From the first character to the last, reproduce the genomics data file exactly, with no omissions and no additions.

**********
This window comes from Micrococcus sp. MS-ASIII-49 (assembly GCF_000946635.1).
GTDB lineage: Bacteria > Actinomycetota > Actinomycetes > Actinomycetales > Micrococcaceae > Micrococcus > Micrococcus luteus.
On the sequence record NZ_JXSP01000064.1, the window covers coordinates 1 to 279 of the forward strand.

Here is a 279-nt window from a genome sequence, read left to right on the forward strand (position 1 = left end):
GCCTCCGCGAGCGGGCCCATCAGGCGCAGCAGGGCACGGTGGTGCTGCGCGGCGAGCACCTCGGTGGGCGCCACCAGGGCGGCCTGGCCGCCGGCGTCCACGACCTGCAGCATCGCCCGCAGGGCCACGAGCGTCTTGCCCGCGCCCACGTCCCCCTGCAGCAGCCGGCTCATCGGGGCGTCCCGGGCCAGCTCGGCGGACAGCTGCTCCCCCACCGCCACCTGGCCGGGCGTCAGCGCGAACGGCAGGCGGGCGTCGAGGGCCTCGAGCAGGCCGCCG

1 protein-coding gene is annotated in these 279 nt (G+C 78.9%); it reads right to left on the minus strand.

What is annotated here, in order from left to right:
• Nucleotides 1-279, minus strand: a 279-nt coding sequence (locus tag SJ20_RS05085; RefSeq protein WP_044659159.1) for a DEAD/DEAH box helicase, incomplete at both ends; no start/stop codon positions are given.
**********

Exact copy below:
This window comes from Micrococcus sp. MS-ASIII-49 (assembly GCF_000946635.1).
GTDB lineage: Bacteria > Actinomycetota > Actinomycetes > Actinomycetales > Micrococcaceae > Micrococcus > Micrococcus luteus.
On the sequence record NZ_JXSP01000064.1, the window covers coordinates 1 to 279 of the forward strand.

Here is a 279-nt window from a genome sequence, read left to right on the forward strand (position 1 = left end):
GCCTCCGCGAGCGGGCCCATCAGGCGCAGCAGGGCACGGTGGTGCTGCGCGGCGAGCACCTCGGTGGGCGCCACCAGGGCGGCCTGGCCGCCGGCGTCCACGACCTGCAGCATCGCCCGCAGGGCCACGAGCGTCTTGCCCGCGCCCACGTCCCCCTGCAGCAGCCGGCTCATCGGGGCGTCCCGGGCCAGCTCGGCGGACAGCTGCTCCCCCACCGCCACCTGGCCGGGCGTCAGCGCGAACGGCAGGCGGGCGTCGAGGGCCTCGAGCAGGCCGCCG

1 protein-coding gene is annotated in these 279 nt (G+C 78.9%); it reads right to left on the minus strand.

What is annotated here, in order from left to right:
• Nucleotides 1-279, minus strand: a 279-nt coding sequence (locus tag SJ20_RS05085; RefSeq protein WP_044659159.1) for a DEAD/DEAH box helicase, incomplete at both ends; no start/stop codon positions are given.